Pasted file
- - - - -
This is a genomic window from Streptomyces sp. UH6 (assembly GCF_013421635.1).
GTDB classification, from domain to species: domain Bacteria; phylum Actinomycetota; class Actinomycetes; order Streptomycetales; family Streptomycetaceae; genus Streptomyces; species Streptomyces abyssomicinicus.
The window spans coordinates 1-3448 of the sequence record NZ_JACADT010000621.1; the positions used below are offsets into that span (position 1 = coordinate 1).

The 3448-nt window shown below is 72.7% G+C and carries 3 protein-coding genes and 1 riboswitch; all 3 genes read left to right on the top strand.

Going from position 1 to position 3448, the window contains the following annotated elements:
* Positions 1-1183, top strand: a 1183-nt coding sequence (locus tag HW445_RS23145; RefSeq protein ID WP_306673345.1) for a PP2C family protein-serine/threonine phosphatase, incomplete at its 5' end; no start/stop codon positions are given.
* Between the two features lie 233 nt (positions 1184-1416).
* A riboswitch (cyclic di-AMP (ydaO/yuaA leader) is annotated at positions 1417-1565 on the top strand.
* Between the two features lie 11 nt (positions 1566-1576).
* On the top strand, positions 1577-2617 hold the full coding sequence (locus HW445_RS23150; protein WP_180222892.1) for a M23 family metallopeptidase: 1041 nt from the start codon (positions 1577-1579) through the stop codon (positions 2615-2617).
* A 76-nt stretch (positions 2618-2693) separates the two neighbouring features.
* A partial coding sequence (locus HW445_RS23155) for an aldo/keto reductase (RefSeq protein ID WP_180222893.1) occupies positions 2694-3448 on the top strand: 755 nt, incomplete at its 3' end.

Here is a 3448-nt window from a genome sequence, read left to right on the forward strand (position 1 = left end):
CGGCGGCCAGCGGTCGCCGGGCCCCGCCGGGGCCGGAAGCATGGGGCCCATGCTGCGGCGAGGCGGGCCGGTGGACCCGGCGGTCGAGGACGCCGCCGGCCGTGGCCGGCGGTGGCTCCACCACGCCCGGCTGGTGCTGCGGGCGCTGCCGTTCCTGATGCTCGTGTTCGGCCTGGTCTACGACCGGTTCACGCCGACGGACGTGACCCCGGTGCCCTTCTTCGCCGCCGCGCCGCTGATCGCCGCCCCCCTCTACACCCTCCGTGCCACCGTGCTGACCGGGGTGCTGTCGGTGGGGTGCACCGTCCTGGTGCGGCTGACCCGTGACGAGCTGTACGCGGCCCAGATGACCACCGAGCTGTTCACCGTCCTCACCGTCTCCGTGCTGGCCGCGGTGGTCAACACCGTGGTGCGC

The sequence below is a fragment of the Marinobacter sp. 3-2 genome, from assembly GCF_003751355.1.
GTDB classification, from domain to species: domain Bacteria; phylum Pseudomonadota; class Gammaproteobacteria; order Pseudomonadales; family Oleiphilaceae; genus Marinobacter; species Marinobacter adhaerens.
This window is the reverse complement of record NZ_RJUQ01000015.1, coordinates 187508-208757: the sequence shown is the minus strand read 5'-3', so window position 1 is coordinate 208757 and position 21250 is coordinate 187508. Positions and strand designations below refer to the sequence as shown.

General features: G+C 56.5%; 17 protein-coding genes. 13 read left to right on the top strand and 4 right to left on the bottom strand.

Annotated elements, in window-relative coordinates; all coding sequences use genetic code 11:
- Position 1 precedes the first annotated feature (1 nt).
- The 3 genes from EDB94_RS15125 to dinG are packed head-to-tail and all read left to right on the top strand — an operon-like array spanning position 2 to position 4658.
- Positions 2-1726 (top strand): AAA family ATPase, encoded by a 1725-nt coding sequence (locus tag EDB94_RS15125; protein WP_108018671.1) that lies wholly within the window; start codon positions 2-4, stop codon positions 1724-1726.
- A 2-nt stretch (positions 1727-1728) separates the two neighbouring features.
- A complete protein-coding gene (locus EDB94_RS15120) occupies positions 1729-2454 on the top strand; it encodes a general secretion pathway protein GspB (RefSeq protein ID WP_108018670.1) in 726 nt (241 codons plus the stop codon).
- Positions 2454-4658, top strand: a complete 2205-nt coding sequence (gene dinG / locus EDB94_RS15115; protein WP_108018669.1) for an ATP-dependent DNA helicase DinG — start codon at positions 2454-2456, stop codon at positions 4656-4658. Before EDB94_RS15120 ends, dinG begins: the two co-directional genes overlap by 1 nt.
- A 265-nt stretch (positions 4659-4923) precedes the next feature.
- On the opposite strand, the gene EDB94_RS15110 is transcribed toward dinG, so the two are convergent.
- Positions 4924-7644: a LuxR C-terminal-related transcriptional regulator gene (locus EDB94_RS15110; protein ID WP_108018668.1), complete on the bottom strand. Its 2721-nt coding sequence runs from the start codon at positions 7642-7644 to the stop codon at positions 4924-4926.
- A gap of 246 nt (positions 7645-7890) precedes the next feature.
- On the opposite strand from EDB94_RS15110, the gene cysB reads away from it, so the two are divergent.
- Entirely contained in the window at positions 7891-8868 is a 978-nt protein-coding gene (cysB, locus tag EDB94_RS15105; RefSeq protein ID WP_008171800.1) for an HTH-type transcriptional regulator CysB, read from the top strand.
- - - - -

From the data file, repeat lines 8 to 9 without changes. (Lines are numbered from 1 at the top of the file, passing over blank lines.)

* A riboswitch (cyclic di-AMP (ydaO/yuaA leader) is annotated at positions 1417-1565 on the top strand.
* Between the two features lie 11 nt (positions 1566-1576).